Elements of the reform are also nativist in orientation. The policy discourse around the legislation rehearses a range of nativist tropes about Australian universities for Australian students and Australian jobs for Australian graduates. This obscures the vital roles played by international students and immigration in Australian economic and social development over our history. The nativist vision seeks to return to a period in which the HE sector was not dependent on the revenue generated by international students’ fees without providing the funding which universities turned to international tuition fees to replace.
This nativism echoes the populist anti-globalisation sentiment we are witnessing globally. Elements of nativist imaginary also evoke an earlier exclusionary, racist, and xenophobic period of Australian history, including the White Australia regime that persisted for much of the 20th century.
The Job-ready Graduates Discussion Paper stressed: “A strong economic recovery will depend on knowledge-intensive jobs held by Australians who are highly skilled, creative and flexible.” However, this nativist rhetoric failed to acknowledge Australia’s historical dependence on immigration to compensate for a skills deficit, especially in STEM fields. This might not come as a surprise given the anti-immigration agenda and populist inclination of the ruling Coalition.
A moment of a significant rupture may also be a moment of bold measures. It challenges the legitimacy of the status quo and puts pressure on the ruling elite to devise coping strategies. A crisis also demands new imaginaries–new shared visions of the desirable futures. Taylor identifies two pathways of imaginary formation: new theories that inspire new practices or reinterpretation of existing practices that lead to a new vision of the future. During a crisis, as our analysis shows, those in power may also choose to enact pre-existing imaginaries, responding to new challenges with old answers.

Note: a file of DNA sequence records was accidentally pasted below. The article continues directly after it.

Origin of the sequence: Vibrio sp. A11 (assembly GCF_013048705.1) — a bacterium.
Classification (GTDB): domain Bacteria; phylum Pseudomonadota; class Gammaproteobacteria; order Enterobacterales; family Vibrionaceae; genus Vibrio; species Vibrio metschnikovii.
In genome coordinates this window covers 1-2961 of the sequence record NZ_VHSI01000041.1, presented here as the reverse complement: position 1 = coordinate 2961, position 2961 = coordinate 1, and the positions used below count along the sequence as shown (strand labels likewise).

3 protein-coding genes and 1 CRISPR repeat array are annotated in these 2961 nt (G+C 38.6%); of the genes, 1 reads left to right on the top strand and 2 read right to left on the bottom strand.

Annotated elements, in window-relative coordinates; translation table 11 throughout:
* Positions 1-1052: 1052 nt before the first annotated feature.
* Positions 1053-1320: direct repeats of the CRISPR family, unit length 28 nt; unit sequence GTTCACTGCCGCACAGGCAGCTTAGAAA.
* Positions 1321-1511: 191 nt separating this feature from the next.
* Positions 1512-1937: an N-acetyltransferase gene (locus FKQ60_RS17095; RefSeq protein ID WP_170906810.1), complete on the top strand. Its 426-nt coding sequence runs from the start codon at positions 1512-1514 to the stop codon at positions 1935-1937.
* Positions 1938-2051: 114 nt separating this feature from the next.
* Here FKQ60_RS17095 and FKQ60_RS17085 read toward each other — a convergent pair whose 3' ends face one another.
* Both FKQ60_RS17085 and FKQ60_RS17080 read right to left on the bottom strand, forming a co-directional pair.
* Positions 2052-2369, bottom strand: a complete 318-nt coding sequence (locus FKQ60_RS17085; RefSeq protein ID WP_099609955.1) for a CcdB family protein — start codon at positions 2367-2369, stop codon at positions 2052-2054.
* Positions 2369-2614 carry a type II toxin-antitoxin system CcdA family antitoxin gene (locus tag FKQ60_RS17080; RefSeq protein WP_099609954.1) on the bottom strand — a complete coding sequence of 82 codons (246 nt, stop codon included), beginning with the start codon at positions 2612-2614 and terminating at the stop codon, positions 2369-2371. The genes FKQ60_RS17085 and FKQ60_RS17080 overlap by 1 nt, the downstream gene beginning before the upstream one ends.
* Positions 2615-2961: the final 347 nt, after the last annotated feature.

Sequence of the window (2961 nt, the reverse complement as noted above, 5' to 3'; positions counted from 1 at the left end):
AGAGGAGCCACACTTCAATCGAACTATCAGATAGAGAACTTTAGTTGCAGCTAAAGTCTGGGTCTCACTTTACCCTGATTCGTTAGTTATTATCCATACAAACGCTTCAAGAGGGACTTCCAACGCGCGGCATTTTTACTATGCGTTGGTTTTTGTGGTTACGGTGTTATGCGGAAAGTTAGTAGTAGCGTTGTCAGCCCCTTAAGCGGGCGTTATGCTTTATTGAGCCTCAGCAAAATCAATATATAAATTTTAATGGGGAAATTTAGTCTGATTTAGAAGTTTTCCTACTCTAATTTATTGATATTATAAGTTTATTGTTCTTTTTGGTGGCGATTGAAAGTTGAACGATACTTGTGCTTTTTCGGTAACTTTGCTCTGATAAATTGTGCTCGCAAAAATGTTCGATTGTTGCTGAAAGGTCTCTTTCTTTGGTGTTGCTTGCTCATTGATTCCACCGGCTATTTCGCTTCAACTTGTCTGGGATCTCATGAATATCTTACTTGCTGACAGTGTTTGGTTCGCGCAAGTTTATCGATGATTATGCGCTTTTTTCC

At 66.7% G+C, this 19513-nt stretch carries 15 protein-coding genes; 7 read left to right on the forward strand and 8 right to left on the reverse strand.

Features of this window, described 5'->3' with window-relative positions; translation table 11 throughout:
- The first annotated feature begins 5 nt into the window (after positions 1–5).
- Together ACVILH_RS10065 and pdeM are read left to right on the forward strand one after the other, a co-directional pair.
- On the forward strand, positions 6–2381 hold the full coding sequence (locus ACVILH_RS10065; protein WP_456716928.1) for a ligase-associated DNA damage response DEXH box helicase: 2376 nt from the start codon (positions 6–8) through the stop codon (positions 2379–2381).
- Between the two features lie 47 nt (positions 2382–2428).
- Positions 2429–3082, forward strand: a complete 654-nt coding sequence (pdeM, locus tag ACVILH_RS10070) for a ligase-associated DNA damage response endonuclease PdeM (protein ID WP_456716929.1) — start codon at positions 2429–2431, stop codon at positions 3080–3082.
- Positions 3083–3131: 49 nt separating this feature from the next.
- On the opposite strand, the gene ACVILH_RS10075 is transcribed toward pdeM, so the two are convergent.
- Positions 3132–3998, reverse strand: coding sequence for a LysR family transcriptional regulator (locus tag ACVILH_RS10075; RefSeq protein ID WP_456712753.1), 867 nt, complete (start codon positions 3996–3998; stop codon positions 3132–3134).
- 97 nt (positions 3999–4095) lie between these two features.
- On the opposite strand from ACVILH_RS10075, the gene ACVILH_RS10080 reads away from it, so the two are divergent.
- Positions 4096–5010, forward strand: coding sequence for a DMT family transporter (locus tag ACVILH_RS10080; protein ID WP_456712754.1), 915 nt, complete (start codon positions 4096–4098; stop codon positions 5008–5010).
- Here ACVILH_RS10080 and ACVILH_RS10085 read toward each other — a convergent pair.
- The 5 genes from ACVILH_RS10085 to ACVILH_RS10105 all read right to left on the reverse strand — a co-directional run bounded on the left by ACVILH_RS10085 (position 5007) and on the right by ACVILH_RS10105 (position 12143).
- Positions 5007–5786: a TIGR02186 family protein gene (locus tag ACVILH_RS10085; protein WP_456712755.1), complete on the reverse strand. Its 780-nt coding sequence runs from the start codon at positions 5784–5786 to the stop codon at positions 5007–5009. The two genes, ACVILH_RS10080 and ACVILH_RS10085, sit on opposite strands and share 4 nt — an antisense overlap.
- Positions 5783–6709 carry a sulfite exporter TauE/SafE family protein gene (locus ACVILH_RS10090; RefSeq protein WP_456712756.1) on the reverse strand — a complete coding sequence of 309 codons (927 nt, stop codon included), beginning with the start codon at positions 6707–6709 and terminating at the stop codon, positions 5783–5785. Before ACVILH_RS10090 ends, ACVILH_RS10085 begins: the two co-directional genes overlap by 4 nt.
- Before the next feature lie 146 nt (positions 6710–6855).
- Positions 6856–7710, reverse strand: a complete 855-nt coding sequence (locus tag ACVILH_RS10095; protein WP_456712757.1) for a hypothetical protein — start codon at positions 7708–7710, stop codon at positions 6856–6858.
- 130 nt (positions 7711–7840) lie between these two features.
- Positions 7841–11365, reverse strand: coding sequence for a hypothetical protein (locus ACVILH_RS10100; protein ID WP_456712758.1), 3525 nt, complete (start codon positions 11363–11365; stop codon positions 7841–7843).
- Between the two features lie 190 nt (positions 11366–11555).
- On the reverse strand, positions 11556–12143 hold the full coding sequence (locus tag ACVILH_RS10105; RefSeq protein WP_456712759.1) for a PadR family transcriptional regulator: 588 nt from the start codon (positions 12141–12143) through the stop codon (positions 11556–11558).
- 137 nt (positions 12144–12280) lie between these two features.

In our view, the JRG package was a cynical exercise at several levels, most obviously in its seizing of the moment of the pandemic to prosecute a change that it has been pursuing since at least 2014. In emphasising market-based competition, personal choice, and human capital, the policy package overlooked the importance of such inclusive goals as civic cooperation, shared commitment, and human capability.
From here to where? It appears that another round of HE reform is on the horizon. The new Federal Government has an opportunity to reimagine the future and purpose of Australian HE. We urge boldness. Australia’s world class HE sector stands ready to engage creatively and constructively with government, the community, and current and future students. Australian universities are well-positioned to contribute to a bold change agenda: one which tackles the skills gap and the host of other actions needed for Australia to continue to thrive as a democracy which acts in the interests of its citizens and the planet. To that end, extensive sector-wide consultation is critical.
Tebeje Molla is a senior lecturer in the School of Education, Deakin University. His research areas include student equity, teacher professional learning, and policy analysis. His work is informed by critical sociology and the capability approach to social justice and human development.
Denise Cuthbert is the Associate Deputy Vice Chancellor, Research Training and Development at RMIT and has published extensively on higher education policy and practice.
Denise Cuthbert, RMIT University